Friday, August 27, 2010
Scrimshaw Treasure? Think again....
While visiting a flea market or a small antiques shop off in the middle of nowhere, you come across a hidden treasure...an old walrus tusk with the image of a whaling scene on it and the name of a famous whaling ship, the CHARLES W. MORGAN...you grab for your wallet, shell out your cash and call Mystic Seaport to tell them you've found a treasure that you are sure they will want....unfortunately, they already have about a dozen of the same piece! How could this be? Yours is the original, so how did they get a copy? Well, the answer is easy...Fakeshaw, as it has been termed.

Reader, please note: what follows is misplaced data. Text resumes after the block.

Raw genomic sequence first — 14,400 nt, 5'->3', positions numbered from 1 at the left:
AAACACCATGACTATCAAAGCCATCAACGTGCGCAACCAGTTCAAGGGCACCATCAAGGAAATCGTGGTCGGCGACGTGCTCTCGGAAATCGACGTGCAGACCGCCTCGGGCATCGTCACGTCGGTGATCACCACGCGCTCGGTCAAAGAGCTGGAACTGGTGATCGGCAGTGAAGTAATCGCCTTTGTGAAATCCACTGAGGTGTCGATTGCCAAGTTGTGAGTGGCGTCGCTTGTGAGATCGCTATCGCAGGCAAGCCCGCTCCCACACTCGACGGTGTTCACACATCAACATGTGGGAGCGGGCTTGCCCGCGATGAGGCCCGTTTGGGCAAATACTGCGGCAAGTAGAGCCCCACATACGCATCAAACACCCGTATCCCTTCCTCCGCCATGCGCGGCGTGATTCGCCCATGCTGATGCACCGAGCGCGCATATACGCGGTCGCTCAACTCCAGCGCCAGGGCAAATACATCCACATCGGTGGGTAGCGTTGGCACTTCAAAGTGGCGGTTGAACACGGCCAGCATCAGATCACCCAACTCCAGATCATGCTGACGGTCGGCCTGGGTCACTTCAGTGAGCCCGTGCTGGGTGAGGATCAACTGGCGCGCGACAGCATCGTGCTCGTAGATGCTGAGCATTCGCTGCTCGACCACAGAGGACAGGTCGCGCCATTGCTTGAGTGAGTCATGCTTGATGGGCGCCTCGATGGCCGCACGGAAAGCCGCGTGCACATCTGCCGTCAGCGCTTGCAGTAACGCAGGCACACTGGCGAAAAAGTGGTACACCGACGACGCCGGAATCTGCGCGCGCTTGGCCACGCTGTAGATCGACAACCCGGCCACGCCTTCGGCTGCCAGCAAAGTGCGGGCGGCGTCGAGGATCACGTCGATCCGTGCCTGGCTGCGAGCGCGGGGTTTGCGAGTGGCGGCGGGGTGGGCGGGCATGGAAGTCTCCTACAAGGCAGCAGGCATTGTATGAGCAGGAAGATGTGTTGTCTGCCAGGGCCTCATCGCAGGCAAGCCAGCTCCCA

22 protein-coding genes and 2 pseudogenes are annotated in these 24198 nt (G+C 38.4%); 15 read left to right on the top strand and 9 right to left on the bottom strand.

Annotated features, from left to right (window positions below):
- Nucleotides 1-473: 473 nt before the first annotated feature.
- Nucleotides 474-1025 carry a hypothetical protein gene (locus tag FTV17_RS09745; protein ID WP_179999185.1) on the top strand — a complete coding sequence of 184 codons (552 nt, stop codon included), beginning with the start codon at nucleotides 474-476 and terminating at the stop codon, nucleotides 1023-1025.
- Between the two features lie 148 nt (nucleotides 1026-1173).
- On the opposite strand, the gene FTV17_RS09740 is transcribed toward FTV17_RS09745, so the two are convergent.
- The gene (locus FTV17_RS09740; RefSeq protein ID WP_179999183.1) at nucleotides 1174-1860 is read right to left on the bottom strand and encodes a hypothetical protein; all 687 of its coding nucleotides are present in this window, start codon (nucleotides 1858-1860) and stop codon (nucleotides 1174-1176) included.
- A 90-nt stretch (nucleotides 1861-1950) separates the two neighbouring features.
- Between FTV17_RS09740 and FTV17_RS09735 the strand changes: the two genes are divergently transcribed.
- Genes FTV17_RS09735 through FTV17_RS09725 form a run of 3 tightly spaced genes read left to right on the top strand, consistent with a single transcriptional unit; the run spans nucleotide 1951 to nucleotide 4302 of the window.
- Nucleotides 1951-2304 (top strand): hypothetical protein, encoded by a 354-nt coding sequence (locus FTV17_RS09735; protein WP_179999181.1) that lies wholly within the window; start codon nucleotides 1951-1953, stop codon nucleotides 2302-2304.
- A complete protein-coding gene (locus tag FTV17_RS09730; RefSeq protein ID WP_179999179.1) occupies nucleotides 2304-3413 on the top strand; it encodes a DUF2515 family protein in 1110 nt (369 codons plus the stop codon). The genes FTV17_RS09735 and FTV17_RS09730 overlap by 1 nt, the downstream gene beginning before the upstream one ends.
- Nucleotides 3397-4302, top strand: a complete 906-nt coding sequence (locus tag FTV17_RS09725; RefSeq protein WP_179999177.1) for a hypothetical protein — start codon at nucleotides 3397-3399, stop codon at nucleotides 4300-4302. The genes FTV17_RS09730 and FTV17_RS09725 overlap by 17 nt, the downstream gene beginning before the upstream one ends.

Over the years a number of companies have created pieces of "scrimshaw" by forming molds that resemble walrus tusks or sperm whale teeth and embedding information in them to make them look and feel like real scrimshaw. Unless you have a piece of real scrimshaw in your hand with which to compare it, the fake can seem quite authentic.
Pictured here is a MORGAN tusk, showing both sides, and cut in pieces to show that it is indeed plastic..so, if you find one of these pieces, you may still want to buy it to decorate your home, but don't expect any collectors or Museums to come knocking at your door...For more information on fakeshaw, visit the New Bedford Whaling Museum's webpage on the subject where you can find numerous pieces described.
Visit the following page. http://www.whalingmuseum.org/explore/databases/fakeshaw
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